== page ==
Something that sets Ted Cruz apart is how much everyone in Washington hates him
Even the people close to him seem to loathe him. His Princeton roommate, the screenwriter and director Craig Mazin, has been pretty vocal about his behaviour on Twitter. “Ah, Ted Cruz hard at work, showing us his non-New York values. Deception, chicanery, self-interest at any cost,” reads one. “It’s not ‘astonishing’ that Ted keeps lying. It’s what he does. To everyone. In fact, it’s ALL he does”. Naturally, they found an audience, and Mazin’s tweets have gone viral.
Unusually, Cruz wears his unpopularity as a badge of honour. When he was branded a ‘wacko bird’, one supporter in Texas made him a cap with the insult written on it, adorned with Daffy Duck. Lovegrove says that in the current political climate, being disliked in DC is an effective strategy.
“There is such a strong anti-establishment sentiment in conservative circles,” Lovegrove explains. “Cruz is proud of his reputation. His whole brand when he got elected to the Senate was that he was going to disrupt everything.”
“Cruz would love people to believe he’s a modern-day version of his conservative hero, Ronald Reagan,” adds Dart. “But Reagan was charismatic, popular with colleagues and politically moderate by comparison.”
Pride & prejudices
“He’s extremely calculating, always has a strategy,” says Lovegrove. “And even though there have been times where he comes across as a loose cannon, he knows exactly what he’s doing at all times.”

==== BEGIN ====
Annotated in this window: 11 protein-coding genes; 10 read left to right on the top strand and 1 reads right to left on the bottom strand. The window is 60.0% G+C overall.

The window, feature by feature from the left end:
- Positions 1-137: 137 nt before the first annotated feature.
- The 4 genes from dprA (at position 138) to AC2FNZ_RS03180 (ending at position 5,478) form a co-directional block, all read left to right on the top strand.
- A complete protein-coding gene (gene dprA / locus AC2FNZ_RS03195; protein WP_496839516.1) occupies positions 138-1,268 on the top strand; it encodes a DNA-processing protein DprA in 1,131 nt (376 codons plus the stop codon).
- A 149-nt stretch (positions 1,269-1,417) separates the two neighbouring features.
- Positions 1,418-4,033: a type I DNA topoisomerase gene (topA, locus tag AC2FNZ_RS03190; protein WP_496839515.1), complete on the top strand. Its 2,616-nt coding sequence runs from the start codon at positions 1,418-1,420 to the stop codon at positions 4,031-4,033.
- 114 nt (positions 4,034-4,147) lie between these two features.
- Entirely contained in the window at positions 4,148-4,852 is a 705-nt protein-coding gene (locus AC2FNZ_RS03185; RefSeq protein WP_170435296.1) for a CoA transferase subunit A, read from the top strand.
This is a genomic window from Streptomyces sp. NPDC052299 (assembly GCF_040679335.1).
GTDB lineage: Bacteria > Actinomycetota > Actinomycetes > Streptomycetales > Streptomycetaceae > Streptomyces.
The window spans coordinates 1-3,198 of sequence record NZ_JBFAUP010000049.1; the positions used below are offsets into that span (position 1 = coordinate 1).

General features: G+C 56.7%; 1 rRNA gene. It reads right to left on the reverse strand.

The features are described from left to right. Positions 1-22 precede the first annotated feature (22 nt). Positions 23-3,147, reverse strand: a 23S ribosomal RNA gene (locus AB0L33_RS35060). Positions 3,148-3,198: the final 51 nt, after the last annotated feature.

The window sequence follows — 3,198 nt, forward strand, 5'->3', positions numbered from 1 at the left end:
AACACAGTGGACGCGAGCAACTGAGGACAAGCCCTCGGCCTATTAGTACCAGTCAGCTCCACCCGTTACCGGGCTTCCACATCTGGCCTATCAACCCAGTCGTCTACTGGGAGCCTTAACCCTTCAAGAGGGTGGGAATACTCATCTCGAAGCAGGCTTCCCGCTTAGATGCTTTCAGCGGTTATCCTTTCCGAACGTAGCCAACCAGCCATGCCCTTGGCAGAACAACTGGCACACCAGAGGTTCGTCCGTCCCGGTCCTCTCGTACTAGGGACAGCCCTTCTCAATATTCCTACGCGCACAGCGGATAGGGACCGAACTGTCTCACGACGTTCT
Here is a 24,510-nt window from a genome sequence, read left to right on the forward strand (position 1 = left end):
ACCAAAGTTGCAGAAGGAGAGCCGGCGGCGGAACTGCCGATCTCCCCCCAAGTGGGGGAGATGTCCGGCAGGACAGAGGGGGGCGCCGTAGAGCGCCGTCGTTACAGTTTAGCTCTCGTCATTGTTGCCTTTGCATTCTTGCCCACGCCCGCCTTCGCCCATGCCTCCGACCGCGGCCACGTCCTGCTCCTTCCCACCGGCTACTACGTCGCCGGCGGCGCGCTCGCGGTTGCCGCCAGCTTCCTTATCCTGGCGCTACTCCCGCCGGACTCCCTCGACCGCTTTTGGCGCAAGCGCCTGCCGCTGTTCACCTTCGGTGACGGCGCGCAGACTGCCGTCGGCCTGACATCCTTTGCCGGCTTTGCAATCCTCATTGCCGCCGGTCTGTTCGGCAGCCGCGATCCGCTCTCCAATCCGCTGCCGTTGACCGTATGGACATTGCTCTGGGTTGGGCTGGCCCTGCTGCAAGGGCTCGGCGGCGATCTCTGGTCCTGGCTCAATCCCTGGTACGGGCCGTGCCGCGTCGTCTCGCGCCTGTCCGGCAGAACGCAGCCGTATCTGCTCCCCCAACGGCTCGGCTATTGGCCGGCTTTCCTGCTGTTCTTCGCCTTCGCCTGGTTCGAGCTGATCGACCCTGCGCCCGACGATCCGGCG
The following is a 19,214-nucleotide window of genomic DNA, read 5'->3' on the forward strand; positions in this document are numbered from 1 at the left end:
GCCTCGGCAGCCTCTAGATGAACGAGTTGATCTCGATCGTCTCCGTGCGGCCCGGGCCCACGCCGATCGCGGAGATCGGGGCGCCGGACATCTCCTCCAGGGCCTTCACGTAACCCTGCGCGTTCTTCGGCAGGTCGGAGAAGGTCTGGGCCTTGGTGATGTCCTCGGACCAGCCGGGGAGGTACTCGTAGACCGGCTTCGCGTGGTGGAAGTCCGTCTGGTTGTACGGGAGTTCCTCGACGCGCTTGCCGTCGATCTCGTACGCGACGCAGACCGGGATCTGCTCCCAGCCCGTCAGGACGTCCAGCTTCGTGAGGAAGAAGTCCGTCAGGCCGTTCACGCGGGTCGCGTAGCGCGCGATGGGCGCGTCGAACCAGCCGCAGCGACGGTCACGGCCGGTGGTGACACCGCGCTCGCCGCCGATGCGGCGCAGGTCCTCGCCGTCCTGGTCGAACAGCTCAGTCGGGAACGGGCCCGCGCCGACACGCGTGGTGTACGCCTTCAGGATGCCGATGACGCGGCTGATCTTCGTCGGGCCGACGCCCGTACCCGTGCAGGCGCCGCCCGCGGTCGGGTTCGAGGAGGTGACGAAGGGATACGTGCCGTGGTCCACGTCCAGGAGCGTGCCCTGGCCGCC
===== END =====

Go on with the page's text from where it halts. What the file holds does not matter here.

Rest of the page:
You can see this ethos everywhere, from his sartorial choices (Cruz often wears a pair of ostrich leather cowboy boots nicknamed his “argument boots”) and the aforementioned bacon-cooking technique.
Cruz plays by his own rules, not the rules; he’s been dogged with claims of manipulation, strategic deception and cheating.
Last year, The New York Times omitted A Time For Truth from its bestsellers list, saying the book’s high sales had been down to “strategic bulk purchases” – something that’s been denied. And, when it comes to votes, Cruz has been accused of the kind of underhand tactics that would make Frank Underwood proud. Rumours that fellow candidate Ben Carson was going to quit the race just before Iowa caucus voting opened were leaked by Cruz’s staff. It was reported that Cruz’s team members left ‘breaking news’ messages with Carson supporters, encouraging them to vote for Cruz rather than ‘wasting’ a vote. Carson has repeatedly asserted that he was never going to quit the race.
Cruz would love people to believe he's a modern-day version of his conservative hero, Ronald Reagan. But Reagan was charismatic, popular with colleagues and politically moderate by comparison
This was all later passed off as a bumbling misreading of tweets (Cruz said he got the news from a CNN reporter on Twitter). So where you have unpredictable, comedy-haired Trump on one side, and the calculating Cruz on the other, who do you choose? Dart suggests it’s a case of six and two threes.
“Some of their policy positions aren’t dissimilar, but Trump’s spiel is that he’s a dealmaker, while Cruz promises to take a wrecking-ball to the Washington establishment,” he says. “Is there much difference if your house gets destroyed by a hurricane or a tornado?”
[Images: Eyevine, PA]